Wendy Kroeker, third from left, is pictured with the Mennonite World Conference Peace Commission The others, from left to right, are: Mennonite Church Canada Witness worker Joji Pantoja, Neal Blough, Andrew Suderman, Garcia Domingo, Adriana Belinda Rodriguez, Kenneth Hoke and Jeremiah Choi. Kroeker and Pantoja were part of the delegation to Hong Kong. (Photo by Marijne Stenvers)
Name any region in Asia and chances are that Wendy Kroeker has done peace work there.
Five young adults—one from each of Mennonite Church Canada’s regional churches—will represent the nationwide church at Global Youth Summit (GYS) 2021 in Salatiga, Indonesia.
“We always knew Dad was a special man,” said Chuck Kruger, “but we have come, after his passing, [to learn] more about the influence he had in many ways.”
Growth, change and progress are three big words that come to mind when looking back over Linda Tiessen’s time as administrator of Leamington Mennonite Home. And after serving nearly 22 years at the home, she is ready to enjoy retirement.
Every Wednesday at 5:30 p.m., students, staff and faculty at Conrad Grebel University College in Waterloo, Ont., gather to share a meal called Community Supper.
Many individuals dream of writing a book, but it’s not often that an entire family writes a book together. Three generations of artists from the Proudfoot family compiled a book of short stories, essays, paintings, sculptures, photographs, prints and poetry. It was published in February 2019 by Friesen Press.
Madelaine Kioke was born in the woods near Attawapiskat, in the James Bay region of northern Ontario, where her parents hunted and trapped. She lived out on the land until she was nine years old, learning to hunt and fish, and set traps and snares with her father. At age six, when her mother first gave her a sewing needle, her love for making moccasins began.
Eric Berg, a member of the St. Catharines (Ont.) United Mennonite Church, has been making blankets and donating them to MCC for a number of years. It all started years ago when he was helping his wife Marlies, an avid sewer and quilter, cut out squares. When he was cutting faster than she could sew and the squares were piling up, he started sewing them together.
Palmer Becker, left, presents a Mandarin version of his Anabaptist Essentials book to Yin Hongtao and Zhang Shaojie. (Photo by Myrrl Byler)
Tobia Veith, centre in blue top with scarf, teaches a group of Chinese women. (Photo courtesy of Tobia Veith)
The Friends of Grace Church Association opens its new office in Khon Kaen, Thailand. (Photo by Tom Poovong)
Mennonite Church South Korea members prepare for a peace march held last April. (Photo by Bock Ki Kim)
Editors of the newly formed Peace Journal are pictured in Seoul, South Korea. (Photo by Bock Ki Kim)
‘Our teams at PeaceBuiders Community, Inc., and [Coffee for Peace] are being led, spiritually, to work with leaders of Indigenous Peoples [in the Philippines] . . . .This spiritual perspective of partnership governs the inclusive development strategies we practise in the field,’ say Dann and Joji Pantoja, left. (Photo courtesy of PeaceBuilders Community, Inc.)
Why are we doing international ministry? As I engage with people in many regional churches I often get this question. It is my favourite question. Don’t ask unless you are prepared for my long answer, but I can also point you to the answers of others for a shorter version.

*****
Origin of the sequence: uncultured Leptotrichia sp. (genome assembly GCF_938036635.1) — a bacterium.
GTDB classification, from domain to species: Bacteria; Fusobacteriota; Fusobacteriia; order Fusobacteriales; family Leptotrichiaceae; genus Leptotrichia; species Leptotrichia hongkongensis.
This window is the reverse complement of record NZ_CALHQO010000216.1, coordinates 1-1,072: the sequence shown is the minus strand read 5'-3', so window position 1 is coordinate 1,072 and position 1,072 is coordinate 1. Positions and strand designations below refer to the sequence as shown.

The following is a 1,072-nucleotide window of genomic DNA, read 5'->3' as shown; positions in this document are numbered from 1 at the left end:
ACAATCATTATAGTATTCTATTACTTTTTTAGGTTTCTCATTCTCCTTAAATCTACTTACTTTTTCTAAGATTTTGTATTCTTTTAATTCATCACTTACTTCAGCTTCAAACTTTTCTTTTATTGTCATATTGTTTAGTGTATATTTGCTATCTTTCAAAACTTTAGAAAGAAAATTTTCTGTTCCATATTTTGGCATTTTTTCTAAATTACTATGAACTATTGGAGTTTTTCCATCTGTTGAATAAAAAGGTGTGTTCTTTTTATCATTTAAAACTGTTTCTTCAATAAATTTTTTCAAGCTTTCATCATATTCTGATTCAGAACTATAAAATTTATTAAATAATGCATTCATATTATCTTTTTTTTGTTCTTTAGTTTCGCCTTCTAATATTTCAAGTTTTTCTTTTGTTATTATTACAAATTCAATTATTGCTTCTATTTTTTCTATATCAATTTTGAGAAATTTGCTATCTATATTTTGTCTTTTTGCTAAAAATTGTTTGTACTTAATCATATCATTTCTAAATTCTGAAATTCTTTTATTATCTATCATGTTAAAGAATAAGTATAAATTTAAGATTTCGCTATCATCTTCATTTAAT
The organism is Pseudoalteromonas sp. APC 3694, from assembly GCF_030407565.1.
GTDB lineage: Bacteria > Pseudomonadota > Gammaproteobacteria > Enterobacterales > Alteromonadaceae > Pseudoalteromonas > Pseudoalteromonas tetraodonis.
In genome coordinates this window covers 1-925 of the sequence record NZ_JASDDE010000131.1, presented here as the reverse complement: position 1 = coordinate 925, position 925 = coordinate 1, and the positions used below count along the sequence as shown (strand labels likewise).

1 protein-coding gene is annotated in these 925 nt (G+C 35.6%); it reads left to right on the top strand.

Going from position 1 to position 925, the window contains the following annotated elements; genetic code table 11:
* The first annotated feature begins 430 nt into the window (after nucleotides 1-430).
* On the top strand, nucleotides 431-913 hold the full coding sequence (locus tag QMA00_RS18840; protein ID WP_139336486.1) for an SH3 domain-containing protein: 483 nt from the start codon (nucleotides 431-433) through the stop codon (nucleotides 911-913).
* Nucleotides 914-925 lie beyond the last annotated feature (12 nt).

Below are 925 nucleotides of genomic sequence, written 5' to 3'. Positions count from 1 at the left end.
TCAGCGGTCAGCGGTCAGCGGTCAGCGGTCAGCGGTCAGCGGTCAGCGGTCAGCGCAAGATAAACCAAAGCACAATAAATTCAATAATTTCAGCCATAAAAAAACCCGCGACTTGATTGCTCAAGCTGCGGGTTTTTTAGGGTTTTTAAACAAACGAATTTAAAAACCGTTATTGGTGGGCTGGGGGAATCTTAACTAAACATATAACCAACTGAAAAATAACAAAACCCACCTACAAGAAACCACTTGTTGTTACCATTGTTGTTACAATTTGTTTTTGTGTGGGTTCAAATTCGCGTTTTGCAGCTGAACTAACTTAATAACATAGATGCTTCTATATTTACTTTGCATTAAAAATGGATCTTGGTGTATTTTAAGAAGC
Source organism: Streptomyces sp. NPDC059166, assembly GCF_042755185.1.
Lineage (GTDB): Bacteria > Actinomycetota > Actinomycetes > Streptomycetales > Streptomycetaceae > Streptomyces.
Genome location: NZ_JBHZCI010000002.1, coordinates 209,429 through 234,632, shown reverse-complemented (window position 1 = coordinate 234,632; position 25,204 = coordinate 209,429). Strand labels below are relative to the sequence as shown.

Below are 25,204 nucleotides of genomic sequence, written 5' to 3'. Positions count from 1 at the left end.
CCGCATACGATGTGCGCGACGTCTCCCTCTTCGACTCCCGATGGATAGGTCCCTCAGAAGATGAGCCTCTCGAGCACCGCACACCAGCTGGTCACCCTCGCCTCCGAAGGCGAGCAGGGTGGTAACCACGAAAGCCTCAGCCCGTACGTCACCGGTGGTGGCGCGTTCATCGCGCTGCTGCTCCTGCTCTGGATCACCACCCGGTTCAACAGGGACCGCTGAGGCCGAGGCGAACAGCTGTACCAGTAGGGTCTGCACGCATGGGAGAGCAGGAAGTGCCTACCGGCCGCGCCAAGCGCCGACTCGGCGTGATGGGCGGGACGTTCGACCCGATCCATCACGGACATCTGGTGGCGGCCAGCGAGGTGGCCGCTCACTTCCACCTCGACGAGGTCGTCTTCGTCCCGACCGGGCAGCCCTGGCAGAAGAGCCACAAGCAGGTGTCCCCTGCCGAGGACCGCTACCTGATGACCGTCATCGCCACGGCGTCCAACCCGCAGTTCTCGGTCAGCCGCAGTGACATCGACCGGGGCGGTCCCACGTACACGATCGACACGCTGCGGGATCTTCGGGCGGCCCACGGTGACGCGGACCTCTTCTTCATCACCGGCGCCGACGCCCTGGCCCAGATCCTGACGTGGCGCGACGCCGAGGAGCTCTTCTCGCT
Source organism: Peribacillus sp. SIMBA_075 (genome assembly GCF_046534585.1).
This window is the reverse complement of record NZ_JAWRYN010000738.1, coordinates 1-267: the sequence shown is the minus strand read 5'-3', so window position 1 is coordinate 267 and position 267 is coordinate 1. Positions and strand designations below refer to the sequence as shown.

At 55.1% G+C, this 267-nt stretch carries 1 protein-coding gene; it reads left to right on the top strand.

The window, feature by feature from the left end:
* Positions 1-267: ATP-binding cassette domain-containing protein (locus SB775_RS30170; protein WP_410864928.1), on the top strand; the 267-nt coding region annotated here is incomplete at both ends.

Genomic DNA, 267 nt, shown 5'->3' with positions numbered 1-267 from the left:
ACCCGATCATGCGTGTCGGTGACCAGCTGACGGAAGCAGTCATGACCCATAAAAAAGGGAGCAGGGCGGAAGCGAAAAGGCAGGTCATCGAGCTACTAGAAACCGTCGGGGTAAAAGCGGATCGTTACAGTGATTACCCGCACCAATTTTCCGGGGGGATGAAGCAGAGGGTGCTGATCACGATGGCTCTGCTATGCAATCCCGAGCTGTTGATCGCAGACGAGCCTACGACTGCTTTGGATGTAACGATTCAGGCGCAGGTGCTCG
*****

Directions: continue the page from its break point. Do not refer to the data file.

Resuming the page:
Greg Wiens assembles glasses on a trip to the West Bank with MCC in 2018. (Photo courtesy of Global Vision 2020 and Multiply)
A man in Zimbabwe was able to go from being legally blind to seeing well enough to pass a driving eye exam with the help of Global Vision 2020. (Photo courtesy of Global Vision 2020 and Multiply)
Greg Wiens makes a pair of glasses right on the spot for Manitoba correspondent Nicolien Klassen-Wiebe, to demonstrate how the process worked. (Photo by Nicolien Klassen-Wiebe)
Greg Wiens is the faith-based outreach coordinator for Global Vision 2020. (Photo by Nicolien Klassen-Wiebe)
Mennonite farmers travel to Malawi with Greg Wiens as part of the joint project between MCC and Multiply. (Photo courtesy of Global Vision 2020 and Multiply)
Adjust the dial. Pick a colour. Pop, snap. A new pair of glasses is ready to wear in five minutes.
Mikaela Heidebrecht, left, Barb Heidebrecht and Lori Pauls have opened Willow ’n Wool, a shop in Airdrie, Alta., that sells yarn, pottery and accessories. (Photo by Lori Pauls)
Mikaela Heidebrecht, Sheryl Grasmeyer, Carol Bartel and Barb Heidebrecht knit and chat at Willow ’n Wool in Airdrie, Alta. Community members are invited to the shop every Wednesday evening and Friday morning for just such activities. (Photo by Lori Pauls)
Many people dream of having a business but it never comes to pass.
Barb Heidebrecht of Bergthal Mennonite Church in Didsbury, Alta., wondered if it was just a pipe dream as her daughter Mikaela Heidebrecht and daughter-in-law, Lori Pauls talked about how bored they were and how they should open a store together.
Kyle Penner’s December wasn’t filled with just Christmas preparations, but with a multitude of book launches.
Celebration is necessary for survival. It renews the spirit and recreates hope. It nourishes and strengthens both giver and receiver, and it helps to lighten the crosses in our daily lives.
The audience was absolutely amazed when Kirk Dunn finally revealed his “Stitched Glass” knitted panels at the end of his one-man show, The Knitting Pilgrim, held at Floradale Mennonite Church on Oct. 26. The performance described his 15-year knitting pilgrimage of making three panels in the style of stained-glass windows representing the three Abrahamic faiths.